By RAJEEV SRINIVASAN
I shall make the assumption that the majority of Hindus would support the full banning of cow slaughter. If so, this is no imposition of the tyranny of the majority. I assert so because such a ban is sensible even from the most ethical deontological perspective, of our duty to the most downtrodden member of society; as opposed to the utilitarian perspective of the greatest good for the greatest number.
We could look at this from the point of view of the slaughtered cows themselves, and clearly, a blanket ban would be most appealing. However, this would run up against my opponent’s argument that we should in that case ban the killing of all animals for food. This is clearly impractical, although ecologically speaking it would be immensely desirable: it takes some 50 pounds of plant material and 400 pounds of water to create one pound of animal protein. But the world is not going to turn vegetarian overnight, alas.
Therefore let us only consider downtrodden human actors: abattoir workers, tanners, butchers, and so forth. These people could be accommodated through alternatives: say, slaughter water buffalos, goats, pigs etc. For tanners, we could procure raw skins from other countries, say, China or Korea, which do a roaring leather business. In fact, because of sustained pressure from groups like PETA we may have to import skins anyway. Some say PETA is being egged on by Chinese leather interests. Perhaps.
Now who are the other “downtrodden” humans who would be affected by the unavailability of cow products? Non observant Hindus? Muslims? Christians? Sikhs? Eating beef is not a religious requirement for any of them. Even in Islamic scripture, it is perfectly acceptable to eat goat mutton; instead, some claim that it is only in India that Muslims insist on beef, as a means of ensuring that any Hindu convert to Islam, after eating beef, is truly alienated from Hinduism.
Similarly, people of other religions have alternative meats that they should be able to consume. Dietary regulations that are culture specific are common. For instance, although dogs, snakes, etc. are eaten in China, they are not consumed in America. People adjust to these consumption patterns. It is similar to kosher in Israel and halal in Muslim countries, nothing particularly unusual. Or the lack of pork or alcohol in Arab nations.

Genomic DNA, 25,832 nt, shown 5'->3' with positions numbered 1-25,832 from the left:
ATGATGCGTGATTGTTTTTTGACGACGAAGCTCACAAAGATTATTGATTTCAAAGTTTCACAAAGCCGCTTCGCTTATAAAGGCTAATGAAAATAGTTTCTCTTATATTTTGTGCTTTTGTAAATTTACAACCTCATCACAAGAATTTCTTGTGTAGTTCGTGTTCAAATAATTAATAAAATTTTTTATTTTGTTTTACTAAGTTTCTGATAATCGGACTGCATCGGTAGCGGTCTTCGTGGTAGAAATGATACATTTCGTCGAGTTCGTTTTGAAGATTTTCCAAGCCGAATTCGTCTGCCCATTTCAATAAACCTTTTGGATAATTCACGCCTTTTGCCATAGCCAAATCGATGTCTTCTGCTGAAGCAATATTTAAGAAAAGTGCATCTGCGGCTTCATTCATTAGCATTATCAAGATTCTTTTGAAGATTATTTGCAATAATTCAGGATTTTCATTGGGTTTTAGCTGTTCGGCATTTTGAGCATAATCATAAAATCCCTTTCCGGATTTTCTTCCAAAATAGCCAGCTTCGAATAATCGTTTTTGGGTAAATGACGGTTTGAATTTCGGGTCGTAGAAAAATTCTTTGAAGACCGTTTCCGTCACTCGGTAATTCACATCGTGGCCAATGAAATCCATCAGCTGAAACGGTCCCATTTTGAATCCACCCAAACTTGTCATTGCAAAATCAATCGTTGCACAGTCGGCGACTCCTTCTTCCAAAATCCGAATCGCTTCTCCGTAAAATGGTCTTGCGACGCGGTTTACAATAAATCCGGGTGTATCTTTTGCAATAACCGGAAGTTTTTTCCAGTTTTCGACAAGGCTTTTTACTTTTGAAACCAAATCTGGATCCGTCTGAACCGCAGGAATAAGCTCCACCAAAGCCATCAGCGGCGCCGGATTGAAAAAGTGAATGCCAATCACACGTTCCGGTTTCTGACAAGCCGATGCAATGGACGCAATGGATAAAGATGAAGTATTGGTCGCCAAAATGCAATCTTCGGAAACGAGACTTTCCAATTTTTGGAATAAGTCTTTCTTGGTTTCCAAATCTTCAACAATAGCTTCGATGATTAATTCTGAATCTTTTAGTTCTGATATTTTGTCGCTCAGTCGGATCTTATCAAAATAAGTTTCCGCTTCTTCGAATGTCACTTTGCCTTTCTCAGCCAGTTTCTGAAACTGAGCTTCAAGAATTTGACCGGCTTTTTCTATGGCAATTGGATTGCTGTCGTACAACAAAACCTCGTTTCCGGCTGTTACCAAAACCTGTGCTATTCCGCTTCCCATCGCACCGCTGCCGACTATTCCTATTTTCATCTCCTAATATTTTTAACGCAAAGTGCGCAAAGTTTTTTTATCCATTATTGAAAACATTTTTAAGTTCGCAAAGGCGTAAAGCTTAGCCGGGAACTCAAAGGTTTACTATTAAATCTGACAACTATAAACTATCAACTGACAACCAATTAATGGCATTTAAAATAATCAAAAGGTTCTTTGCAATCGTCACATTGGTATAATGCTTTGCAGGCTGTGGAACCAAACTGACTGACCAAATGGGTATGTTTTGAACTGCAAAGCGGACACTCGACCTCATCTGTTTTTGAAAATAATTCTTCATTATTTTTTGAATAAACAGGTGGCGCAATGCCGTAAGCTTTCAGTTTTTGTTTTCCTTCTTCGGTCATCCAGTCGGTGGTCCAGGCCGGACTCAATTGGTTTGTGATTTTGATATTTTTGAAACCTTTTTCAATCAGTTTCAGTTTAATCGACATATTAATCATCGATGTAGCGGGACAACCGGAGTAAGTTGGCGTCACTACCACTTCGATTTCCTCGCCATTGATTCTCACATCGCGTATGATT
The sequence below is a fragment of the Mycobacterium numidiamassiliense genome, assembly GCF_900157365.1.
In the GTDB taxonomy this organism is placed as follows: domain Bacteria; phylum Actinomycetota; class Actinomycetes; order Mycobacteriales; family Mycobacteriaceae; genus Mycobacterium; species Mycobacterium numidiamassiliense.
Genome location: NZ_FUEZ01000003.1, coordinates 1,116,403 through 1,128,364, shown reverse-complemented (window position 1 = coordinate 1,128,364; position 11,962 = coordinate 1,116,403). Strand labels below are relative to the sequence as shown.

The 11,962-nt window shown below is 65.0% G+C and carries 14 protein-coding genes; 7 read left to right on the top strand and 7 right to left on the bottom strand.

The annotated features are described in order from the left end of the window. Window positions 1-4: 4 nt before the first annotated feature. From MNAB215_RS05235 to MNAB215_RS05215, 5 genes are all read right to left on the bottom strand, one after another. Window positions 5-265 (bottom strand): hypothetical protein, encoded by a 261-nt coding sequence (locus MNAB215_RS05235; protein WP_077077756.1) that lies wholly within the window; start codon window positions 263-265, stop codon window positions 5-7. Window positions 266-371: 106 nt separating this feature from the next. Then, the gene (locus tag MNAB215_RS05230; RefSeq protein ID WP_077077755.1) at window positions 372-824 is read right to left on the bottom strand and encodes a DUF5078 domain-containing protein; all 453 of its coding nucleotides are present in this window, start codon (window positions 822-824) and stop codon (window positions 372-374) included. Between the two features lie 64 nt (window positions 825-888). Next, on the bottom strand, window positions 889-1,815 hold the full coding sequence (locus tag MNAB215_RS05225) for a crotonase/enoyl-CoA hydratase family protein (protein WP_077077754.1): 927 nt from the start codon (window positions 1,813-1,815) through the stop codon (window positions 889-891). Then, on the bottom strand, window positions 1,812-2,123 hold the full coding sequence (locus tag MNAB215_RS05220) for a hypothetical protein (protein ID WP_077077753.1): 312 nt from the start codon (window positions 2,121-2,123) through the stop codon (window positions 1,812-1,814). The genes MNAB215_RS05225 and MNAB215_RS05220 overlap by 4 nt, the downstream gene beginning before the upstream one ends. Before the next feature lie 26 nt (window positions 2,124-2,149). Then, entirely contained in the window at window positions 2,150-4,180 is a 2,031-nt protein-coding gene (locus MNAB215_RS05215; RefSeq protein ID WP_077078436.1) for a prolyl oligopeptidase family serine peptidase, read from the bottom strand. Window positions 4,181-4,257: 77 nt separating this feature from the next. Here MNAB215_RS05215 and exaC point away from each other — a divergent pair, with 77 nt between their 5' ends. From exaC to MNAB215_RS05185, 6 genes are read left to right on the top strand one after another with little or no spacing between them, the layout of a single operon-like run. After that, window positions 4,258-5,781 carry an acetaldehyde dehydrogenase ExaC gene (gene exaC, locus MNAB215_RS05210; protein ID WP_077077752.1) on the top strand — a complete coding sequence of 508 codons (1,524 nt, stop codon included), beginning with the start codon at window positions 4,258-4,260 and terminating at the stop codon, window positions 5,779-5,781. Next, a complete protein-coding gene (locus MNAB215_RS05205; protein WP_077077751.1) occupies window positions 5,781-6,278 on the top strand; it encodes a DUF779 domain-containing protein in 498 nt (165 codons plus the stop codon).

Since there is no cruel and unusual hardship imposed on anybody through the extension of the ban on cow slaughter to the holdout states of Kerala and West Bengal, and we assume there is majority support for it, I think the ban should be made law.
No, it is impractical and meaningless
By RAMESH N. RAO
Whether or not to ban cow slaughter has been on the front or back burner of Indian politics at least since 1857. Gandhiji espoused the cause. The Subjects Committee of the Unity Conference, at the instance of Pandit Malaviya, unanimously adopted a resolution in 1924 that cow slaughter shall be banned. Much later, a Constitution Bench of the Supreme Court declared that the imposition of the ban is constitutional, and is a reasonable restriction on the butcher’s right to kill cattle. Today, only Kerala and West Bengal allow cow slaughter, but with the BJP at the Center, demand for a total ban on cow slaughter is back on the front burner.
Cow protection is advocated in Buddhism and Jainism, both Indic traditions; even Babar, the most orthodox Muslim of the Mughals, prohibited cow slaughter. So too did Akbar, Jehangir, and Ahmad Shah. Hyder Ali of Mysore made cow slaughter an offence punishable by cutting off the hands of offenders.
We know India is a land of striking contrasts and paradoxes. While Indians ostensibly worship cows, they also butcher over 30,000 of them daily, usually in unsanitary, ill-managed torture chambers euphemistically called abattoirs. But the Indian Constitution in Article 48 (Directive Principles of State Policy) lays down quite clearly that the government must protect the cow, its progeny and other cattle used in agriculture. This is because cow worship is a part of Hindu tradition, despite what certain maverick Brahmin professors at Delhi University say.
The issue has to be debated on principles: why ban only cow slaughter and not the slaughter of all animals? The cow may be sacred to Hindus, but is the slaughter of pigs, goats, and chicken any less cruel? Would it assuage the Hindu conscience merely to ban the slaughter of one of God’s creatures? This is not to advocate vegetarianism or beef eating so much as to ask the more valid question: who decides which living creature is fit for human consumption?
In a democracy, the majority may decide. But it cannot be the role of the central government to enforce such a ban, simply because the Indian Constitution puts the matter under state jurisdiction. If all state legislatures also ban the slaughter of any animal, including fish, for human consumption, that is fine too, just as the opposite verdict too should be accepted to allow the slaughter of cows, pigs, chicken or dogs (if Indians take to Thai or Korean cuisine).
Since I don’t see human beings giving up meat in the near future, or the wearing of leather, let us regulate the meat and leather industry so that even if we cannot stop the slaughter we at least do it with the least pain and suffering. n
Ramesh N. Rao teaches at Truman State University, Kirksville, Missouri.
Rajeev Srinivasan considers San Francisco and Kerala his two homes. His columns also appear in Rediff on the Net and The Sunday Observer.